Limitations of power-only systems: Lack of trailer-maintenance control is top concern for many owner-ops

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Updated Dec 19, 2021
Person raising the landing gear of a trailer
Before you get to the point of raising the landing gear of a trailer in a power-only pool of empties or loaded for a quick hook, get started on an extra-diligent pre-trip. As Overdrive survey respondents and others noted, a power-only owner-operator's lack of control over trailer maintenance is perhaps the biggest downside of such operations, yielding greater violation and safety-compromise potential.

Previously in this series: Power-only pros: Chief benefits of no-trailer systems include factors that ease process of scaling up 

Before owner-operator Kenyette Godhigh-Bell settled into her current power-only work within Amazon Relay, detailed in brief in the first part of this "Niche Hauls" series focused on growth in power-only opportunity for independents without an owned trailer, she worked a variety of brokerages' freight networks. She's pulled UPS trailers through Coyote Logistics' freight network, hauled power-only loads booked through J.B. Hunt's 360 app, worked Schneider Logistics' relatively young FreightPower system and more. 

It's certainly possible to work a multiplicity of brokers' online boards and associated smartphone apps for power-only freight, yet a carrier with authority accustomed to load choice with an owned trailer is likely to find considerably less in the way of options in today's hot spot freight markets. That's one among several drawbacks to power-only operation noted in interviews and other commentary around Overdrive's recent survey of power-only carriers. Readers also identified headaches associated with non-owned trailers, more deadhead miles, inflexible rates, new costs and more.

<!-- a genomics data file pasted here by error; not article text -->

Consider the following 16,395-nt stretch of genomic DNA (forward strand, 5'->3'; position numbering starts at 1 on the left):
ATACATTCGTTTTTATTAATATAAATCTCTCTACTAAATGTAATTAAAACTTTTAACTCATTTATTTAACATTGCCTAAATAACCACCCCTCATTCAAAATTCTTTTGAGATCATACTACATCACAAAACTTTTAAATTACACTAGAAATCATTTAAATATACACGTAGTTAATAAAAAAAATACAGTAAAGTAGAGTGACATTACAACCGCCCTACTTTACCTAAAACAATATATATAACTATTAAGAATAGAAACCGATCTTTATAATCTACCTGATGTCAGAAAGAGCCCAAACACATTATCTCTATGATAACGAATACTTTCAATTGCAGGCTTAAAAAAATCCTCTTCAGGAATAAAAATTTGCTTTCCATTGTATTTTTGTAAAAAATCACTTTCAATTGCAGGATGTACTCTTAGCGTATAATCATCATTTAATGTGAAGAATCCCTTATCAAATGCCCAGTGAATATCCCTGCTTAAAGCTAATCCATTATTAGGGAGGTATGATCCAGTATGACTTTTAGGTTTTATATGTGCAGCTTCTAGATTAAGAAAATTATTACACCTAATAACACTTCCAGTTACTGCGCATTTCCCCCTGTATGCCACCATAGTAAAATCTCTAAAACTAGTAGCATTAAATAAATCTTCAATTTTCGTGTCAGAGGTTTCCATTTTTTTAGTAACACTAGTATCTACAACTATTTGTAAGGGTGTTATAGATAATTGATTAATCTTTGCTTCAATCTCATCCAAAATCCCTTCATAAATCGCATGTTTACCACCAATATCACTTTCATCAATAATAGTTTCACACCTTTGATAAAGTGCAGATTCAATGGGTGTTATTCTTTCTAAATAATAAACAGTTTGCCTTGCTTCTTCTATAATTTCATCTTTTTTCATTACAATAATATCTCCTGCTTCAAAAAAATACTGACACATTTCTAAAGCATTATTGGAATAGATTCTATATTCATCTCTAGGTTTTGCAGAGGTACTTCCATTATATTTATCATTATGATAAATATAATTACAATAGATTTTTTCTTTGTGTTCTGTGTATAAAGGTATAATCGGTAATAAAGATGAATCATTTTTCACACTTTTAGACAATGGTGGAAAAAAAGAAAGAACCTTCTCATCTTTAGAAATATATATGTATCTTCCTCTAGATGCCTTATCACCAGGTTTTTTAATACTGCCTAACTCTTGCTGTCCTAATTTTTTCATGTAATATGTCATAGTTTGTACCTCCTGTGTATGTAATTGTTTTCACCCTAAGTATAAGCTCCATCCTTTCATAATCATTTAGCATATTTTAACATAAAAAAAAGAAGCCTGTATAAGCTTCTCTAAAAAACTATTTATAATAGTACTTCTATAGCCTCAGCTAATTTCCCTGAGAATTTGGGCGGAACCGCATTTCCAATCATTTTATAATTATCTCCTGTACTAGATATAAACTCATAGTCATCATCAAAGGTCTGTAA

Pete Covach, industry solutions adviser for transport communications tech provider Trimble, noted the limited-load-choice factor for owners "jumping between apps to try to find what’s best" for the next load. If you're the type of owner-operator who thrives on negotiation and high-touch load selection for the absolute best rates, "once you go power-only, there’s not a lot of spot-market opportunities – you limit yourself one way or another."

Many successful power-only carriers, as noted in prior parts of this series, end up looking a lot like leased carriers, operating within a single brokerage's system with their carrying capacity dedicated to that broker or one of its customers. That brings with it some advantages, covered in the previous part of the series, but related drawbacks, too, as recent respondents to Overdrive's power-only survey noted. 

While Godhigh-Bell eventually settled into Amazon's system for her principal freight partnership, some of the difficulties Covach identified above presented themselves with the large shipper as well. Competition for the best loads among carriers in Amazon Relay is quite high. "One of the challenges with Amazon is that booking a load can be like trying to hit the buzzer on Family Feud," Godhigh-Bell said, particularly for loads that are high-dollar overnighters or needed ASAP. It's difficult to make the cost/revenue calculations necessary for profit evaluations in the 15 seconds she might have to accept the load in the system before somebody else does.

"When you see a load, you have the option to refresh it every 15 seconds," she said. Sometimes, "you might hit book and it’s already booked" by someone else before the time elapses. "That can be a challenge." As a result, she's gotten better "pre-calculating" what she's looking for to base selection around pre-determined priorities than just the best rate.